Get to know Scott Goodyear in 10 Questions

Introducing a new website series to get to know the people in the paddock, 10 questions at a time! To kick off the series, we caught up with Scott Goodyear, the Race Director for both Formula Regional Americas Championship Powered by Honda and Formula 4 United States Championship Powered by Honda. Be sure to check back next week, as we start to meet our drivers.


What topping absolutely never belongs on a pizza?

Scott Goodyear (SG): “Mushrooms. Mushrooms don’t really belong on anything.”


Do you believe in luck?

SG: “I do. Some of it you make yourself—I’m talking about motor racing right now—some of it you make by putting yourself in the right position or doing the right things to put yourself in the right position. You also need to work hard to make sure that you don’t do the wrong things to take yourself out of the right position. I really learned that racing the Indy 500. The race is so long, you learn to weigh the risk/reward ratio; you learn when to be patient versus when it makes sense to be aggressive. So yes, I do believe in luck, but I also recognize that some of it you make yourself.”


What emotions do you go through during a race—either when you were racing, or in your role today?

SG: “From a driver’s perspective, it’s about being prepared. It didn’t matter if it was one of the regular races on the IndyCar tour or if it was the Indianapolis 500, I think you have emotions or doubts or second-thoughts if you’re not prepared. The one thing I learned from my parents when I was very young was to always be as prepared as you can be. Preparedness leads you to confidence, and confidence leads you to having success be obtainable.

“As the Race Director, I still follow the same thinking. It’s about being completely prepared—that’s our motivation for the driver’s notes and the driver’s quiz. It’s being prepared all the way down to the details. Instead of being prepared with the race team, the engineers and the mechanics like I was when I was racing, it’s being prepared for the race event with our team. We have Zoom calls with each track in advance of the events to make sure we have all the details covered. We hold weekly Zoom calls with the stewards to discuss each race and prepare for the next event. The goal is to improve each time we have an event. I’m fortunate to be part of a terrific team.”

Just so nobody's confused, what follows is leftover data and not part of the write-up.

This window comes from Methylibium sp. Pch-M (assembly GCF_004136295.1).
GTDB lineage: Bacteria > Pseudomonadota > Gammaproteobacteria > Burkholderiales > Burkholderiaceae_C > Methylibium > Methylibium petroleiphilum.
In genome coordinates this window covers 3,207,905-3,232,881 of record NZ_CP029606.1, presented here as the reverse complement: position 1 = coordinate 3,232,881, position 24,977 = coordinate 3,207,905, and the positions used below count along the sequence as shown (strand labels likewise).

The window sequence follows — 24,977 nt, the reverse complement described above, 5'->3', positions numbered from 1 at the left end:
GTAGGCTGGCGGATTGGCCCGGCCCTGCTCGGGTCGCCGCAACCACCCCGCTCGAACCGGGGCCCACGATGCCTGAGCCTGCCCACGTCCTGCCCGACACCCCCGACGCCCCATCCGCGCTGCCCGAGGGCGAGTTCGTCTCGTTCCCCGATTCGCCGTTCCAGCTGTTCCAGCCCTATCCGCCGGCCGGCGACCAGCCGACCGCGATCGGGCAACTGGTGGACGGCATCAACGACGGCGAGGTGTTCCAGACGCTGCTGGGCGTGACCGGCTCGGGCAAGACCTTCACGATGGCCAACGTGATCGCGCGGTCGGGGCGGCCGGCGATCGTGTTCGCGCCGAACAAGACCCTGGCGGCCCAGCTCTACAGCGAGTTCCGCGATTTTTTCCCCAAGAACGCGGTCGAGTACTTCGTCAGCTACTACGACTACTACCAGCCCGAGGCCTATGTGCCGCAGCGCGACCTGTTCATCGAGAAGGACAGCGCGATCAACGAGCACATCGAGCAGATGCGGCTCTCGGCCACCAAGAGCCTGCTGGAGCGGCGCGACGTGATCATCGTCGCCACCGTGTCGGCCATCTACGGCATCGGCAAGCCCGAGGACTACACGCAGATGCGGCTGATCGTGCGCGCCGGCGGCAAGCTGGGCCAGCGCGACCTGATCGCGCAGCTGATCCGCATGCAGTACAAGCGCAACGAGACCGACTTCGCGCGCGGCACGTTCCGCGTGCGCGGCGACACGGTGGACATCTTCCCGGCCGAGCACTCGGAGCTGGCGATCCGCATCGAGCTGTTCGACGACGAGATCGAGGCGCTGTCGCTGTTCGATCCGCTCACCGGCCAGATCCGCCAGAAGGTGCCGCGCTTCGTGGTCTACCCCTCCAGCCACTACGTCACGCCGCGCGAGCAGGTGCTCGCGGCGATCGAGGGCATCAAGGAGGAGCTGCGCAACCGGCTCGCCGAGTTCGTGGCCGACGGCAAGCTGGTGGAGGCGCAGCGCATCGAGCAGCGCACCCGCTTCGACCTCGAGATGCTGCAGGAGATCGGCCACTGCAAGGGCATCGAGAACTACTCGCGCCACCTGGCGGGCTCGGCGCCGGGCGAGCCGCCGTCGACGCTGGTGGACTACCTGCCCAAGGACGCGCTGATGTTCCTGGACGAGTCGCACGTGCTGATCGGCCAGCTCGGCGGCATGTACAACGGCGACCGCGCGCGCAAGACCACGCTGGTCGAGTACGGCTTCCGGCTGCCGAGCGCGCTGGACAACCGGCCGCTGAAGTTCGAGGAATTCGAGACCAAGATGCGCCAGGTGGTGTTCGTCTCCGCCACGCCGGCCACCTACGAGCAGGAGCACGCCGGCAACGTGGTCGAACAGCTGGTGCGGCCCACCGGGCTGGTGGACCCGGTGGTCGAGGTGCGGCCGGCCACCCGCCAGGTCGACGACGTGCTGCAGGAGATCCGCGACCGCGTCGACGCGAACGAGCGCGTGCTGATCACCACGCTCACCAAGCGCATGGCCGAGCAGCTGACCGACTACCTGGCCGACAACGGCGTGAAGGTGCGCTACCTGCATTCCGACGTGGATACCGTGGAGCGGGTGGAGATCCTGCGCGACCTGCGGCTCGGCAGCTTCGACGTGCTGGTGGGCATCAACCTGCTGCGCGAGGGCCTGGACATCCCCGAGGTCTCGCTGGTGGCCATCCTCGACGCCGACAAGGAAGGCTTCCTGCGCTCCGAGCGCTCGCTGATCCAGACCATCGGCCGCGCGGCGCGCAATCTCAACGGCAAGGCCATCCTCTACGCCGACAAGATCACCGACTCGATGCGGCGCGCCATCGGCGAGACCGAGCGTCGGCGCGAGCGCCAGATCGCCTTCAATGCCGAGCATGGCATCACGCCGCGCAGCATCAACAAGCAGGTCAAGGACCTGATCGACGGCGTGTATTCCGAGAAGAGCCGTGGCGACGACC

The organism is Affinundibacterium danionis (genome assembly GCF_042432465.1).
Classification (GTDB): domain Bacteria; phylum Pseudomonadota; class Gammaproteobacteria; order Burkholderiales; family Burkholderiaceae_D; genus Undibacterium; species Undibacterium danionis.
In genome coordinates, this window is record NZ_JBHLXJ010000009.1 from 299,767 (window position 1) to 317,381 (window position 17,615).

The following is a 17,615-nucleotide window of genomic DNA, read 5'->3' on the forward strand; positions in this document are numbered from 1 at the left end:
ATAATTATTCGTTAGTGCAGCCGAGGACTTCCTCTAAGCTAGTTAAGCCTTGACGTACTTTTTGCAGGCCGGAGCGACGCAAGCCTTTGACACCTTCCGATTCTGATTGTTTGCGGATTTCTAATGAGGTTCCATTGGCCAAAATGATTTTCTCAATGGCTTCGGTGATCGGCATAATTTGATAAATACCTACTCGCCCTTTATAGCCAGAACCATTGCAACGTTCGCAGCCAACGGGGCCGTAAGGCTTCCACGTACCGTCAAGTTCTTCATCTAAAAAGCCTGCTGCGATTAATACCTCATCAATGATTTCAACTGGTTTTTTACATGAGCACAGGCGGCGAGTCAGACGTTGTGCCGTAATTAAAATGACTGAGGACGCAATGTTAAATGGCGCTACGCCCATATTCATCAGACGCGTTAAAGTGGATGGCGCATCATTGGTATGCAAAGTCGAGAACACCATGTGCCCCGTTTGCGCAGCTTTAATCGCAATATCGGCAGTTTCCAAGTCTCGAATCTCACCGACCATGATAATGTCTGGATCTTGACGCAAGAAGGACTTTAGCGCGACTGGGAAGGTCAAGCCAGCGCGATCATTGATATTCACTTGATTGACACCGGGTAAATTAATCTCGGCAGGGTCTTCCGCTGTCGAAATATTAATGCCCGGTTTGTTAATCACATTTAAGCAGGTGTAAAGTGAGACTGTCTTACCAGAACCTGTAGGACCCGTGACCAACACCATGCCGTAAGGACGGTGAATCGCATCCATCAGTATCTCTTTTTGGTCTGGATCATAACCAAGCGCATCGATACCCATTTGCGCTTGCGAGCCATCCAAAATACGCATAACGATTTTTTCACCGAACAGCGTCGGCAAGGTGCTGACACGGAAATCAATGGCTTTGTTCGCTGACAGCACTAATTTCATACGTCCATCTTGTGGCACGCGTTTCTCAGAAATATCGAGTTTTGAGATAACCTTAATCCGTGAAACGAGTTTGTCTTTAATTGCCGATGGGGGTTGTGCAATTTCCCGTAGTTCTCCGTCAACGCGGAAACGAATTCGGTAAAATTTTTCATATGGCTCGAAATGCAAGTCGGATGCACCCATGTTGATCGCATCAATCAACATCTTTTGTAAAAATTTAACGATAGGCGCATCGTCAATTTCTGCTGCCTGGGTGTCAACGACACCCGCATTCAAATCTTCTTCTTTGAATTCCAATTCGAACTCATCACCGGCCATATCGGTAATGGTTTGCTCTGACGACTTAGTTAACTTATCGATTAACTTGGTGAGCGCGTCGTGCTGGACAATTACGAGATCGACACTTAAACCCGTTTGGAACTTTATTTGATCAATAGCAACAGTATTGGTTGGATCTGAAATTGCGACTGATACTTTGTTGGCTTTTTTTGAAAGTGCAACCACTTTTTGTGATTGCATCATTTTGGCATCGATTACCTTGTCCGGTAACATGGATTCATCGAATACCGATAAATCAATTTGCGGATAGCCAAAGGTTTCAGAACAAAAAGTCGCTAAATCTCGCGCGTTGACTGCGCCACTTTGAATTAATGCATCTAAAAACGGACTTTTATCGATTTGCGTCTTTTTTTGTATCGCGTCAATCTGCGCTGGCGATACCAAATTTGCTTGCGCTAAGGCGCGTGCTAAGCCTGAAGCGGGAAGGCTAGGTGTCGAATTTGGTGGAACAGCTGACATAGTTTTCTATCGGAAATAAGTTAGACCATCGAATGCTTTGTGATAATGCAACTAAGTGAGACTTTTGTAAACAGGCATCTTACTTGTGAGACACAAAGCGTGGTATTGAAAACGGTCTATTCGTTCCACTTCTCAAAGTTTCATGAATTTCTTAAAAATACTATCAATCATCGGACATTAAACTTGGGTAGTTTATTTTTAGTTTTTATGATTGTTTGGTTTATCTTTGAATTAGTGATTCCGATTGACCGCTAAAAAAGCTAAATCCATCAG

If you were developing the next big social media platform, what would it be used for?

SG: “Boy, you’re talking to a guy that doesn’t participate much on social media. However, I do use it every day to keep up with our industry and life in general. It’s amazing how it has changed our ability to communicate, and how that’s been advanced by technology. If I were to develop something new, I think I would want to use it for furthering education to allow us to continually improve.”


How did you come up with your autograph?

SG: “There was probably a time when I sat down and practiced, but I can’t vividly remember when that was. I do remember looking at other people’s autographs—at the big stars, like Mario Andretti and Richard Petty—and making observations from their signatures for how I’d like my own. I remember wanting to have very nice penmanship, obviously, but probably the foremost thing in my mind was having people be able to read it and understand whose signature it was. When I was racing in IndyCar, we’d sign so much stuff and you’d see so many guys’ signatures, but even I couldn’t tell you who half of them were. I wanted it that when somebody got home after getting so many autographs during their day at the speedway, that they could look at mine and say, ‘oh, I know who’s that is!’”


How did you decompress after a tough race?

SG: “After the race and post-race activities, it was a case of heading back to the motorhome as quickly as possible to get a shower. You’re so sweaty, that helps you feel human again. Once I left the track, I’d like to have a nice dinner and write my notes about whatever happened that day. That helped me improve for the next time I went back to that track, or even for the next weekend.”